Warriors hang on to beat Mavericks in battle of shorthanded teams

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The second half of the TNT doubleheader on Thursday lost some of its luster before the game even started, with both Stephen Curry of the Warriors and Dirk Nowitzki of the Mavericks being ruled out due to injury. But the game turned out to be exciting nonetheless, as others stepped up on both sides to make for a competitive contest that came down to the very last shot.

In the end, Golden State hung on for a 100-97 victory, and really, it shouldn’t have been that close. The Warriors led by 10 late in the third, and again by 13 with nine minutes to go in the fourth, but both times failed to put the game away as Dallas went on large scoring runs that erased the double-digit deficits each time in a matter of minutes.

The Mavericks used a 9-0 run to close the last two minutes of the third, capped off by a high-arcing three-point shot from Rodrigue Beaubois that fell through the net to end the period.

The Warriors then responded with a 13-0 run to open the fourth quarter, one that lasted three minutes and was capped off by a ridiculous drive and reverse dunk along the baseline from Richard Jefferson, who seemed just as surprised as the rest of us after realizing what he had just done.

Dallas answered yet again, this time with a 13-0 run of its own to get back even at 92 with under four minutes to play. Trailing by one with under twenty seconds remaining, the Mavericks had possession. After a series of passes, the ball landed in the hands of Brandan Wright just a couple of feet from the basket. He went up for the shot, but Andrew Bogut was right there, and didn’t leave his feet while keeping his arms straight up.

Bogut’s defense was excellent, and he caught mostly ball and very little arm while playing about as fundamentally soundly as possible. It was a good no-call by the officials in that situation, but as you might imagine, Mavericks owner Mark Cuban didn’t see it that way.

“Cant wait to see what the NBA says about this no call with 2 secs left,” Cuban posted to his Twitter account afterward.

In Curry’s absence, the Warriors got a big game offensively from Klay Thompson, who lit it up through three quarters with 27 points on 11-14 shooting in just over 25 minutes of action. He cooled off considerably in the fourth, where he went scoreless in over eight minutes.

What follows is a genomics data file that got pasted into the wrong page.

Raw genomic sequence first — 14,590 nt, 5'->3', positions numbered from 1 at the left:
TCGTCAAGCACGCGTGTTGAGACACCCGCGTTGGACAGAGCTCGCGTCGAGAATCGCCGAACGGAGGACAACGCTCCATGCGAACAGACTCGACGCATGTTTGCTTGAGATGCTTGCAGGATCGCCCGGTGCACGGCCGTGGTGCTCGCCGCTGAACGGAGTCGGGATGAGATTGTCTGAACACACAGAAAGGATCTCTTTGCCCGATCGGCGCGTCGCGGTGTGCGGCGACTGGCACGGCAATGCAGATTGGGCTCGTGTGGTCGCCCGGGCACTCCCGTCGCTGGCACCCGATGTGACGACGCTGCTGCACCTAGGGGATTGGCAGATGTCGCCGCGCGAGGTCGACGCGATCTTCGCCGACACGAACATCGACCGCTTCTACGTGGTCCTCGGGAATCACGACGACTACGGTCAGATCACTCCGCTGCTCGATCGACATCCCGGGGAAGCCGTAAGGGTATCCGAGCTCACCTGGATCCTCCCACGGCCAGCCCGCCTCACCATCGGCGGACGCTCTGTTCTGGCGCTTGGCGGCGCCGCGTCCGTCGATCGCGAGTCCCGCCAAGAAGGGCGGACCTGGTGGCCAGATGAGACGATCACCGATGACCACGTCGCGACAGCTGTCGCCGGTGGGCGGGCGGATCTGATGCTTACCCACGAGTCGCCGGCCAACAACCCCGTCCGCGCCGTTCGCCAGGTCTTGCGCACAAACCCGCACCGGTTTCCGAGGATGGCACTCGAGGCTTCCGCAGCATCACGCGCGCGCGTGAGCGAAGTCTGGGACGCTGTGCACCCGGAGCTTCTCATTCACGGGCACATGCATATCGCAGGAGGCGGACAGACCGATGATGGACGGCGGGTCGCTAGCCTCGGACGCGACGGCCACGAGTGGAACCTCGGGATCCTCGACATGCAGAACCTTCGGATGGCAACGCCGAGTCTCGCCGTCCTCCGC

David Lee finished with 15 points, 20 rebounds, and nine assists, and Bogut was big defensively with three blocked shots in 25 minutes as he continues to work his way back from the ankle injury.

Dallas was carried by O.J. Mayo’s 25 points, five rebounds, and six assists, and got 22 off the bench from Vince Carter. Shawn Marion nearly matched Lee’s effort on the glass, finishing with 17 rebounds to go along with 18 points.

Even without Curry, this would have been a bad loss for the Warriors considering the multiple large leads that were squandered. They’ll take this win, however, no matter how it came. And for the Mavericks, who were also without Chris Kaman in this one, they can be pleased with the positive effort that resulted in coming back time and again, and perhaps even believe that they were jobbed by the officials on that critical call down the stretch as their team’s owner had suggested.

Florida State’s Jonathan Isaac, probable top-10 pick, declares for NBA draft

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Jonathan Isaac explored bursting through a loophole to declare for the 2016 NBA draft straight out of high school.

Instead, he went to Florida State. Now, he’ll enter the 2017 draft.

Isaac:

If he doesn’t hire an agent, Isaac can maintain college eligibility, but this message seems pretty final. Expect Isaac to remain in the draft, and expect him to go in the top 10.

What I like most about the 6-foot-11 forward: Despite being so lanky, he was an elite defensive rebounder. That shows an underlying technical proficiency and physicality that should serve him well.

And then there are the drool-inducing flashes – his ability to go up and get alley-oops above the rim and a sweet-looking jumper.

He’s still a work in progress, and he deferred a lot at Florida State. But he’s just 19, and he has the tools to do more. I’d love to get him on my team as he learns to assert himself.

Report: Clippers sort of resent Austin Rivers’ favored status

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The Clippers faced a potential crisis this summer.

They had already agreed to re-sign Austin Rivers to a three-year contract worth more than $35 million, and Jamal Crawford was threatening to leave. Losing the then-36-year-old Crawford would’ve been costly, but it wouldn’t have been devastating. The bigger issue would have been the image: keeping the coach’s son over the reigning Sixth Man of the Year.

Clippers president/coach Doc Rivers calmed the brewing storm by giving Crawford a three-year, $42 million deal.

But apparently the underlying tension hasn’t completely dissipated.

Kevin Ding of Bleacher Report:

The in-house resentment toward Austin Rivers being favored as Doc’s son, according to team sources, still very much exists, but it isn’t out of control.

Know what the Clippers truly resent? Losing. They’ve gone 8-9 since the All-Star break, and they’re clearly feeling the slump.